Okay, I’ll admit that corn recipes are some of my biggest culinary weaknesses. I’ve had a love affair with corn for as long as I can remember. It’s something I really miss when I’m on a low carb diet. I can do without sweets and desserts fairly easily, but I crave corn. We always grew lots of corn in our gardens, so I learned how to cook corn a lot of different ways, and I don’t think I ever met a corn dish that I didn’t like. I like fried corn, creamed corn, corn casserole, corn fritters, corn relish, and niblets with butter and salt. I also add corn to soups, stews, salsas, salads, and dips. I sometimes use frozen corn, and I occasionally resort to canned corn, but they’re no match for fresh corn recipes. We grew an abundant supply of Silver Queen every year, and we staggered the plantings so that we’d have weeks and weeks of the delicious ears. I spent much of my summers cooking sweet corn. We often ate it every day, and I always froze a lot of it, too, so that we could enjoy corn recipes all year. I always froze some of the ears whole, too, as I love corn on the cob. If you’re not sure about how to cook a whole ear of corn, I’m going to provide you with some tips and ideas in this article!
Fresh Corn Recipes
Fresh corn recipes aren’t really much different than other recipes for corn. Personally, however, I don’t like for the wonderful flavor of the kernels to be “lost” in lots of other ingredients. As a result, in most of my fresh corn recipes, the ears or kernels are the main stars, so to speak. Unless I have a large supply of fresh corn, I’m not going to “waste” it in soups, stews, and such.
My favorite recipes for fresh corn are creamed corn, fried corn, black beans and corn, and boiled corn on the cob. For creamed corn, we scraped the kernels off the ears into a large metal casserole dish. We always added just a little water and baked the corn in the oven at 325 degrees for about twenty minutes or so. After that, I froze some of the corn and kept out enough for a “mess” to cook right then. To finish cooking the creamed corn, I poured it into a large pot and added butter, salt, and black pepper. I cooked it over medium-low heat on the stove for about twenty minutes, stirring frequently. Some cooks add milk, flour, and/or sugar to their creamed corn, but if you use corn that’s very sweet and very sweet, you won’t need to add such ingredients.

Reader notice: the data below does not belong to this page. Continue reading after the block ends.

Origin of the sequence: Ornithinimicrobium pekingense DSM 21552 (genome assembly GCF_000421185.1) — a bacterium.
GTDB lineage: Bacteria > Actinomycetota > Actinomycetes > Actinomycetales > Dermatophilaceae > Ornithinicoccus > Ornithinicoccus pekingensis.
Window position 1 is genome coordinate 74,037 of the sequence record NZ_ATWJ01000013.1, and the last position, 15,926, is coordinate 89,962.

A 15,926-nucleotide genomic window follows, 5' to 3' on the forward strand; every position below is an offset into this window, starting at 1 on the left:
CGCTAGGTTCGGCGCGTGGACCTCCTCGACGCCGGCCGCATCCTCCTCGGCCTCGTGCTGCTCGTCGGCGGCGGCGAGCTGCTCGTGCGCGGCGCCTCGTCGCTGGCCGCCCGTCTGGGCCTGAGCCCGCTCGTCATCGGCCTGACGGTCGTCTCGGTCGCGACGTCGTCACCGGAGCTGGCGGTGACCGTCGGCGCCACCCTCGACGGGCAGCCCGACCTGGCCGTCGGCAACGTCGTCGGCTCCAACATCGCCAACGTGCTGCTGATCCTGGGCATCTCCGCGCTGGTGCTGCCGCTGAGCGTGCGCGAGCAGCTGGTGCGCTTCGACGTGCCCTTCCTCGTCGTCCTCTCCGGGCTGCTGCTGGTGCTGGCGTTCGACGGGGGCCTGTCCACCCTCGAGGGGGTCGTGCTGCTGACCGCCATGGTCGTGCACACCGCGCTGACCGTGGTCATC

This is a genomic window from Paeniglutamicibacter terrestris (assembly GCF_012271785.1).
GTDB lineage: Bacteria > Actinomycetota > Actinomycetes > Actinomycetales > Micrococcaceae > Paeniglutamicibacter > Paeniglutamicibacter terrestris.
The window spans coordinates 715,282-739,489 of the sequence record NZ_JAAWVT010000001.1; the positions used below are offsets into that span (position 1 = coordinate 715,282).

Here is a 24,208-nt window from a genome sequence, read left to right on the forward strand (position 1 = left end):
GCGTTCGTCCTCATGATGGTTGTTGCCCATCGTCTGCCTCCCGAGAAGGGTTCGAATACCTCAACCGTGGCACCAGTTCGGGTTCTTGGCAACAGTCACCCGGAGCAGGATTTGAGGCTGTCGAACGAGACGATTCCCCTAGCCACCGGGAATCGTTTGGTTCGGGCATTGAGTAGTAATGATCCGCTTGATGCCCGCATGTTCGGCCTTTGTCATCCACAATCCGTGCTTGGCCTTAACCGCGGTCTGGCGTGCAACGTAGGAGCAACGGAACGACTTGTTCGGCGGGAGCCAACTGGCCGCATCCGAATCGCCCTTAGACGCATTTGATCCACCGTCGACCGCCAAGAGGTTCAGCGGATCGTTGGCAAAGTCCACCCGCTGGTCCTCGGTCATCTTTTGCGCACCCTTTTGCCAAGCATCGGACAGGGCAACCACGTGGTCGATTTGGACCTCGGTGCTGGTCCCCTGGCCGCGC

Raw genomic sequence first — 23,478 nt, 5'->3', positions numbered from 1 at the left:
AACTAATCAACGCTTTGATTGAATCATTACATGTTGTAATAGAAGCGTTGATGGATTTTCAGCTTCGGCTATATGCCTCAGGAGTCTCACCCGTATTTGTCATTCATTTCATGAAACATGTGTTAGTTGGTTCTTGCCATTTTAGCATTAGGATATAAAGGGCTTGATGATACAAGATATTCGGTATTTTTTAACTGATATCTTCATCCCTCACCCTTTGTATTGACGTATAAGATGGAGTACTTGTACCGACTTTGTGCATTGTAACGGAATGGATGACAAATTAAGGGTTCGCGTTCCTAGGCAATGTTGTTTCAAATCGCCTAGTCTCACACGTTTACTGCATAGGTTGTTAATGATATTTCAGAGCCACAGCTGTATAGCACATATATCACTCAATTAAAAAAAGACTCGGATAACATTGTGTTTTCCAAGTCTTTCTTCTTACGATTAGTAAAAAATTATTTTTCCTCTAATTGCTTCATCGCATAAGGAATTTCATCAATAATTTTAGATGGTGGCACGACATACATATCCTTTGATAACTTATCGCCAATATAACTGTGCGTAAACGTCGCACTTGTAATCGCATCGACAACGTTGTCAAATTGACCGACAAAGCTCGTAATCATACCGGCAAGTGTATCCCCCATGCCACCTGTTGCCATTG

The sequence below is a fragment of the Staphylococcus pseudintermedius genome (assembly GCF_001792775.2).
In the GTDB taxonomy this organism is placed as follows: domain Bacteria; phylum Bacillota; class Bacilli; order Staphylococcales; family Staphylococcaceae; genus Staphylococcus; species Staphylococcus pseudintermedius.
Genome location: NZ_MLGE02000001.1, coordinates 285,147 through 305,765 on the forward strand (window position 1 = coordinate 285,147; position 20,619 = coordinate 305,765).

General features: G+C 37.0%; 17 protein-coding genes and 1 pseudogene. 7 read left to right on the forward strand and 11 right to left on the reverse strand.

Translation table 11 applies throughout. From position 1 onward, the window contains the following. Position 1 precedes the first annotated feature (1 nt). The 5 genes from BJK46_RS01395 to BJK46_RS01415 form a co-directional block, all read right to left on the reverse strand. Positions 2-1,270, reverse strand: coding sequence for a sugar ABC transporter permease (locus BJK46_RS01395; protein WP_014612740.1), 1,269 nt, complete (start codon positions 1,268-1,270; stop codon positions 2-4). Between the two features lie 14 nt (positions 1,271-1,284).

If you want my black beans and corn recipe, just click the link. It's a quick and easy recipe and is a wonderful concoction that serves as a great side dish for just about any type of meat, poultry, or fish. We especially like it with grilled and smoked pork, chicken, and beef.
For fried corn, I remove the silks and shucks from the ears and cut the kernels from the cob with a sharp knife. I then “pick through” the kernels to remove any missed silks. I heat some bacon drippings in my black iron skillet and sauté the corn over medium heat while stirring. Sometimes I add diced onion, garlic, spices, or fresh herbs. If the kernels need “tenderizing,” I cover the pan and reduce the heat for a few minutes.
How To Cook Corn
When it comes to how to cook sweet corn, you have lots of options. First, you’ll have to decide which form the dish will take. You can cut the kernels off the cob with a knife, or you can use a special scraper tool that punctures the kernels as it removes them from the cob. This results in a creamy, liquidy texture, or creamed corn. Of course, you can always leave the kernels on the cob and cook the whole ears, for corn on the cob.
When cooking sweet corn, timing is everything. As soon as corn is pulled, those sugars that make the corn so wonderfully sweet begin to turn into starches. Believe me – the very best sweet corn is accomplished when the ears go straight from the field or garden into the cooking pot. When we were growing our own corn, I got the pulled ears to cooking as fast as I possibly could.